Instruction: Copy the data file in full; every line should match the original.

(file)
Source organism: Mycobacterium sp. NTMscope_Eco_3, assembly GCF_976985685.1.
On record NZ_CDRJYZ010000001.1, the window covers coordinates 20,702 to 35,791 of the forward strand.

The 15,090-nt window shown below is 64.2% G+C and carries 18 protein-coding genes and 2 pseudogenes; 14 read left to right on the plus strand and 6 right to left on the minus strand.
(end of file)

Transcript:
Source organism: Mycobacterium sp. NTMscope_Eco_3, assembly GCF_976985685.1.
On record NZ_CDRJYZ010000001.1, the window covers coordinates 20,702 to 35,791 of the forward strand.

The 15,090-nt window shown below is 64.2% G+C and carries 18 protein-coding genes and 2 pseudogenes; 14 read left to right on the plus strand and 6 right to left on the minus strand.